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Suez blockade – impending lessons

The recent blockade at Suez Canal can never be more untimely than now. The shipping companies, struggle post COVID has worsened and hopes of revival is at least not going to be immediate. The impact of COVID 19 and unprecedented lock down has jeopardized the world supply chain system. We experienced piles of metal containers accumulating at certain ports and scarcity of containers for loading stuffs, elsewhere. We saw trucks inoperative or without work at certain ports and truck demands being overwhelmingly high at some places. Certain ports had to operate beyond its peak capacity to suffice the customer demands. Added to the imbalance in the world logistics operation we had huge congestion at certain International ports, exposing the vulnerability of the long and lengthier supply chain system.

While the world was recovering from the terrible shock, the second wave of COVID is starting to sweep the remnants of the world economy. At such a timely situation, when hopes of future logistics are at peril, we had the SUEZ BLOCAKDE.  We had hundreds of ships stranded across both sides of the canal that will offset the recovering balance of the world maritime industry. Though the immediate direct cost impact of this blockade is estimated, its consequential damage will take time to be estimated. It has devastating consequence, when 12% of the world trade route is blocked. It is a real choke on the throat for the European economy in particular. Around, US$ 9 billion trade materials pass through this canal a day, literally making it around US$ 400 million per hour. The blockade’s immediate effect is that the cost of shipping from China to west coast of America has doubled and china to Europe has tripled. 

The Japanese supply chain management of “JUST IN TIME” has contributed greatly in the success of globalization.  With distant low cost vendors supply chain, the finished products were cheaper and hence reaching worldwide, killing most of domestic industries. With COVID-19 & SUEZ BLOCKADE, the concept of JUST IN TIME will be revisited as we have seen unfinished products piling up, for want of tiny single part. The vulnerability and sustainability of the economy has been super exposed. Without a single gunshot or a terror attack, any economy can be brought to the knees.

This pushes to search to know, how many more Suez type canals are there? You will be amazed to know that at least seven such vulnerable sea routes are there in the global maritime routes. Suez Canal, Turkish Strait of Bosporus, Hormuz Strait, Bab El-Mandeb Strait, Malaccan Strait, Danish Strait and Panama canal. These are the most critical vulnerable choke points on the maritime industry but not the only. Billions of worth trade pass through these routes daily. With these type of mishaps or a planned blockade for few days can jeopardize the world economy and certain nation’s economy can melt down without knowing what impacted them. We are not considering the congested maritime supply hub ports whose blockade can also create similar impacts.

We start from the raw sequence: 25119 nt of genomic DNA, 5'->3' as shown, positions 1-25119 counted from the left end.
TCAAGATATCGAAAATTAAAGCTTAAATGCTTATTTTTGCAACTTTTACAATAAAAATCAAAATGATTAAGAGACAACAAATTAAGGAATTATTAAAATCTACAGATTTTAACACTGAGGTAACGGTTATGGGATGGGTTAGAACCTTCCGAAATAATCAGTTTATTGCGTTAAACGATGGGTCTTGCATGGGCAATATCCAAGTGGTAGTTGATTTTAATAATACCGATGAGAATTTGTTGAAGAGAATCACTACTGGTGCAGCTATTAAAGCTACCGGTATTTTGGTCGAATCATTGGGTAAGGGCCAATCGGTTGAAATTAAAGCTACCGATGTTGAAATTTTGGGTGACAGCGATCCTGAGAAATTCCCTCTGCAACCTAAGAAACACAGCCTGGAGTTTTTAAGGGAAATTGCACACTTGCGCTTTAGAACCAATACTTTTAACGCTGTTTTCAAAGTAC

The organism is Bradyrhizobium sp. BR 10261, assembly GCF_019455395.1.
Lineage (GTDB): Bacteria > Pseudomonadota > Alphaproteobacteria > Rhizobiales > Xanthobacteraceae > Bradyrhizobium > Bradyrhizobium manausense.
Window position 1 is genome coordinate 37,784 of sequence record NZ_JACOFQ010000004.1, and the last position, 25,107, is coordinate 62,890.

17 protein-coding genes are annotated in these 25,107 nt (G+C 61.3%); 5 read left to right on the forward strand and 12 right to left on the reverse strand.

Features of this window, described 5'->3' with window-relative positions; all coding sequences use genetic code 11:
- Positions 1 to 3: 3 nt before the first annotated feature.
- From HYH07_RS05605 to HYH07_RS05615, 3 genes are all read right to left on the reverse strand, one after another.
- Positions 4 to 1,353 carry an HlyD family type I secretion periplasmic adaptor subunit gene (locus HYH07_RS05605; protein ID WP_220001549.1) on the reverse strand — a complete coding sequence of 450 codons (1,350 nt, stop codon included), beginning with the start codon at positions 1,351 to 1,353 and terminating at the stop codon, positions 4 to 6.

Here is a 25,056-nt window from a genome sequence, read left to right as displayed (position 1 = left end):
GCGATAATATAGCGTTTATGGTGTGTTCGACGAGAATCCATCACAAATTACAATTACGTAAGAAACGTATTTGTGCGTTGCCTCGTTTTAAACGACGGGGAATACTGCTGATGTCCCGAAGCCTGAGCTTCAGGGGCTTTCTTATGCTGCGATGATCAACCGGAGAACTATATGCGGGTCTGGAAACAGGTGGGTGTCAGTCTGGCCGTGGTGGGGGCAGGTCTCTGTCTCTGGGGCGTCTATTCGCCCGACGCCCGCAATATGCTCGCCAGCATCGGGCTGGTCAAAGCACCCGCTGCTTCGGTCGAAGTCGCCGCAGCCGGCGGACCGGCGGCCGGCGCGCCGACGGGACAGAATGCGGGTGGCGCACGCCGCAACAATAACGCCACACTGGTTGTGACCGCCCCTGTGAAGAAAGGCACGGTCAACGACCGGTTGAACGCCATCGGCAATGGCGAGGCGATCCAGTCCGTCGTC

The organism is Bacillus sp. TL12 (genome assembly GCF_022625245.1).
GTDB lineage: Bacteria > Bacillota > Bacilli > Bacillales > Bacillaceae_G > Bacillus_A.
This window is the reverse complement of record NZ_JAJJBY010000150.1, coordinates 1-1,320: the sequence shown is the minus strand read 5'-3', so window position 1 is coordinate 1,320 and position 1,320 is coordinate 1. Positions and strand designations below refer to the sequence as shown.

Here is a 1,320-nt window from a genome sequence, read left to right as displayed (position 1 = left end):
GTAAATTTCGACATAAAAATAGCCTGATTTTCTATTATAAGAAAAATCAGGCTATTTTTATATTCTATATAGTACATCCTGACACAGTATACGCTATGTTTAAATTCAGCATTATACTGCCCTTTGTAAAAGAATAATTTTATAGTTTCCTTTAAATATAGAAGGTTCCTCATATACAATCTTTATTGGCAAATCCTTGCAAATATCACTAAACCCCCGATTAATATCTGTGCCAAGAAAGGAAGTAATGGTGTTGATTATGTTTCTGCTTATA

Whether we admit or not, the whole supply chain system is vulnerable and no one can assure its creditability on its worthiness. The maritime cost has gone up already and is bound to move upwards further. This will result in higher product cost making it impossible for manufacturing hubs to sustain. Already, nations have started looking inwards on sustainability over aggressive growth that the globalization was guaranteeing. The look out now is totally different. That is why certain nations have started slowing down their progress and focussing on sustained growth, survivability and self-reliance. We see nations barring to issue new work visas, as sustainability is prioritized over growth.

Military doctrine says that for any military success, the supply chain has to be firm and short. If that applies to national economy too, then the major economies or nations who thumped on their exports and imports growth have to redraw their strategy for their sustainability and survivability.  To redraw the supply chain, we need to redraw the manufacturing policy. Domestic production of essential commodities has to be achieved at whatever cost and all whether round the clock supply chain accessibility has to be ensured to withstand the changing maritime norms.

Is SUEZ BLOCKADE throwing new threats to the global economy? The optimist sees the other way around. This event has triggered the importance of self-reliant and sustainability. That shall pave way for promotion of domestic industry for at least essential commodities across the globe. This will be future drive for the recovery of global economy. Ultimately, we shall be exciting the globalization era and entering self-reliant era. Sea route trade shall be for non-essential and luxurious items. That was how; we were doing trade a century back. Life is cyclic and we have come across a full cycle.  

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Views expressed above are the author’s own.



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